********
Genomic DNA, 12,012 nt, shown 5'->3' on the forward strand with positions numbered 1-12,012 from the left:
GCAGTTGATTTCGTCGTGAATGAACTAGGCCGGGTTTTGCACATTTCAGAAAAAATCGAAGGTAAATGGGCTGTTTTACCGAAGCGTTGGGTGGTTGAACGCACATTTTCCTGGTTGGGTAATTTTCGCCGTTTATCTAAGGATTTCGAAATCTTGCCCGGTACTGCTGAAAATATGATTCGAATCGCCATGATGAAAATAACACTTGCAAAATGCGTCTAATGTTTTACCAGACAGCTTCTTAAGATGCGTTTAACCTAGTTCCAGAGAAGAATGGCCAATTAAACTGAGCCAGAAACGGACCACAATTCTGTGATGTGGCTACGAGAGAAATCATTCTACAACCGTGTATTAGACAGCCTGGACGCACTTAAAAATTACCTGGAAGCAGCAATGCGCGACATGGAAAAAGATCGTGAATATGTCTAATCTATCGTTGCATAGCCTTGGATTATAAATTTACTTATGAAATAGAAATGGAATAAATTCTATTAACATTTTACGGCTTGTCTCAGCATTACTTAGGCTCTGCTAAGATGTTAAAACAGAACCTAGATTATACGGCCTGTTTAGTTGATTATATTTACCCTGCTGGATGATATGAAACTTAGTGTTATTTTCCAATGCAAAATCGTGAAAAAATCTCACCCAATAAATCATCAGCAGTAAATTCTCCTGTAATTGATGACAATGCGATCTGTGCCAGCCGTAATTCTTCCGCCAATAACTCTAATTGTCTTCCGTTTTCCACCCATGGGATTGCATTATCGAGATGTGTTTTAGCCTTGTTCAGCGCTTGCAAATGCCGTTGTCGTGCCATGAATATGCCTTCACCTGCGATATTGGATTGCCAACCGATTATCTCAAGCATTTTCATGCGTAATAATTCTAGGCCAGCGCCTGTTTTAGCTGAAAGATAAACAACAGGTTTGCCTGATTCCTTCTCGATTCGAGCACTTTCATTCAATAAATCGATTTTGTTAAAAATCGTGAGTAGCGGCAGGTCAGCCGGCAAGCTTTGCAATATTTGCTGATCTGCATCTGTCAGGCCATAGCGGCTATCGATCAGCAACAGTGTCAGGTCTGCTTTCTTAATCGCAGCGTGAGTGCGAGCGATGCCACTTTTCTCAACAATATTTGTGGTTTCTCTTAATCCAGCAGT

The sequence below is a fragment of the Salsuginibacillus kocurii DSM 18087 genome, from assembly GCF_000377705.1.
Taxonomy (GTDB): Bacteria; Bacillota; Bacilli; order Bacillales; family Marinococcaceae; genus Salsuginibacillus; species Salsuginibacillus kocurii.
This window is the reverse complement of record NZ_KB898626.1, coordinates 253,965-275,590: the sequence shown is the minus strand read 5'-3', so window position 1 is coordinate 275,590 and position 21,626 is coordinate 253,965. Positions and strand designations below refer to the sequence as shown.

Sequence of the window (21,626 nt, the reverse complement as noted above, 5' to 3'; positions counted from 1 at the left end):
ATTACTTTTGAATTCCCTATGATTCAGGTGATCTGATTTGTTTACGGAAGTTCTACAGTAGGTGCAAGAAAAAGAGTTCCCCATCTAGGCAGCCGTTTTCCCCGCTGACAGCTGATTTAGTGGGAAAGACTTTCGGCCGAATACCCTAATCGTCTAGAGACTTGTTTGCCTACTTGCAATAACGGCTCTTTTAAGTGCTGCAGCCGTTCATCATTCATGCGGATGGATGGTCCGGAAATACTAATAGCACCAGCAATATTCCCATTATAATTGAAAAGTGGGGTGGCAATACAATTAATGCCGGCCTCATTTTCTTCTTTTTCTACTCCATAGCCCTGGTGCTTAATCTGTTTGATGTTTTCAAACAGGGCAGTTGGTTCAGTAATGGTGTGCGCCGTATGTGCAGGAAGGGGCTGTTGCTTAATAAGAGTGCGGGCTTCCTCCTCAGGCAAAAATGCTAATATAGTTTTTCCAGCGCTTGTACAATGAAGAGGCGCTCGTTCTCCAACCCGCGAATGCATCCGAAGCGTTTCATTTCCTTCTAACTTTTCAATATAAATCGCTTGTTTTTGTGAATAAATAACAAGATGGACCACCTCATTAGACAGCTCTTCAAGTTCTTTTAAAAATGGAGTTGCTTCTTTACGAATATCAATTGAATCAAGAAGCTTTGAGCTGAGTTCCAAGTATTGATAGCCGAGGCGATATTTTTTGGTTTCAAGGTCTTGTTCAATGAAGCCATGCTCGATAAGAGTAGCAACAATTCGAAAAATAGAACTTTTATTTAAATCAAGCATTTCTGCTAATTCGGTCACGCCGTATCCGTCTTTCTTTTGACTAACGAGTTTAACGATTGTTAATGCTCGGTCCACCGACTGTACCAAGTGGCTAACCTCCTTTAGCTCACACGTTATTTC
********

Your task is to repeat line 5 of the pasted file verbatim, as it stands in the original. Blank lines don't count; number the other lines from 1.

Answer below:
This window is the reverse complement of record NZ_KB898626.1, coordinates 253,965-275,590: the sequence shown is the minus strand read 5'-3', so window position 1 is coordinate 275,590 and position 21,626 is coordinate 253,965. Positions and strand designations below refer to the sequence as shown.